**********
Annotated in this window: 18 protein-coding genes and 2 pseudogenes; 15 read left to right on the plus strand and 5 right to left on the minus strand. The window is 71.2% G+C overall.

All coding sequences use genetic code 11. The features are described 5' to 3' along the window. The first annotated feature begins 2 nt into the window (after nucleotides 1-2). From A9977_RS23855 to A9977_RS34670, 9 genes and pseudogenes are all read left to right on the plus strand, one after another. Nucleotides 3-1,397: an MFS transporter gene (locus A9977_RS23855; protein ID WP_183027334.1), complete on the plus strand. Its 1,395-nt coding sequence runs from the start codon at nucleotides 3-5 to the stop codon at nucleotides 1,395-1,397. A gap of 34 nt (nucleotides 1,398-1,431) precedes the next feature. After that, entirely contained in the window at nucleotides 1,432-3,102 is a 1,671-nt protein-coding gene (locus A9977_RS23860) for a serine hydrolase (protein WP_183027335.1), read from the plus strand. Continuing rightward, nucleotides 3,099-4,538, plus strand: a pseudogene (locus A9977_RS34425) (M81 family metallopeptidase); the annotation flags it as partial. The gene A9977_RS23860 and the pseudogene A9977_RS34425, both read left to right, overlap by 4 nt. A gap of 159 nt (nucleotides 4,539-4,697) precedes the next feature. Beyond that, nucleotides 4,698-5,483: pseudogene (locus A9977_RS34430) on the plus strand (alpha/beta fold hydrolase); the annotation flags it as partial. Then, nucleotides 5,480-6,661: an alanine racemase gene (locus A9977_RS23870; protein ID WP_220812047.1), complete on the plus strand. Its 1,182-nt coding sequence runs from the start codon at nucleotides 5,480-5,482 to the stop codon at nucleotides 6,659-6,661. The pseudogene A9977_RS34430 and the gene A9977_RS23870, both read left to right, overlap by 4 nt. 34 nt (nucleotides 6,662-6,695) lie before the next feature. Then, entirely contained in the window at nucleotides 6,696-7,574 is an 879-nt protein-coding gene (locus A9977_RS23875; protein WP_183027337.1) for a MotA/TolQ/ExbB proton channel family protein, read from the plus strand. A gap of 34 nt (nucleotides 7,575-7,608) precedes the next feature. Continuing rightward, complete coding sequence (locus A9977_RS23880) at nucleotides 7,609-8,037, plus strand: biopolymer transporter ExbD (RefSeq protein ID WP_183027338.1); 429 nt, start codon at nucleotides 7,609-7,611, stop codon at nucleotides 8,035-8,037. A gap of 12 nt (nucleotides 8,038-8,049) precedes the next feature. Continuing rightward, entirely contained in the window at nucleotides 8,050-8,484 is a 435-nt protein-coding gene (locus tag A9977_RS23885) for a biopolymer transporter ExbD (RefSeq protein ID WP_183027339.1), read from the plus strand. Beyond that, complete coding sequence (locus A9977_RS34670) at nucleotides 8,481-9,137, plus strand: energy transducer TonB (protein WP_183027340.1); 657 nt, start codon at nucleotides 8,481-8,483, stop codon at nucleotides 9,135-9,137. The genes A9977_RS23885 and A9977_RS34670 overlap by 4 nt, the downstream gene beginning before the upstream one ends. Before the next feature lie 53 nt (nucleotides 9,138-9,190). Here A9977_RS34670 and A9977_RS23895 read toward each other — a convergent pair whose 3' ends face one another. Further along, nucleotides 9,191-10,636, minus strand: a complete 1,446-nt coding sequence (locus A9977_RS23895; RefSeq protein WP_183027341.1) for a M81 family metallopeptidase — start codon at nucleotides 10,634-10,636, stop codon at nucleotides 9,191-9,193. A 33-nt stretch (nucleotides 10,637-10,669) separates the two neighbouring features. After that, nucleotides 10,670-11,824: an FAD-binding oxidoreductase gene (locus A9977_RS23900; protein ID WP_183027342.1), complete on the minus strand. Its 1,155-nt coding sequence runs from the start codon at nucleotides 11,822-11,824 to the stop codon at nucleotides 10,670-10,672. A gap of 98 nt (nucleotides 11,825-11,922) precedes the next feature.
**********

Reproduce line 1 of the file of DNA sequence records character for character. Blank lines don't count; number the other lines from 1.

Annotated in this window: 18 protein-coding genes and 2 pseudogenes; 15 read left to right on the plus strand and 5 right to left on the minus strand. The window is 71.2% G+C overall.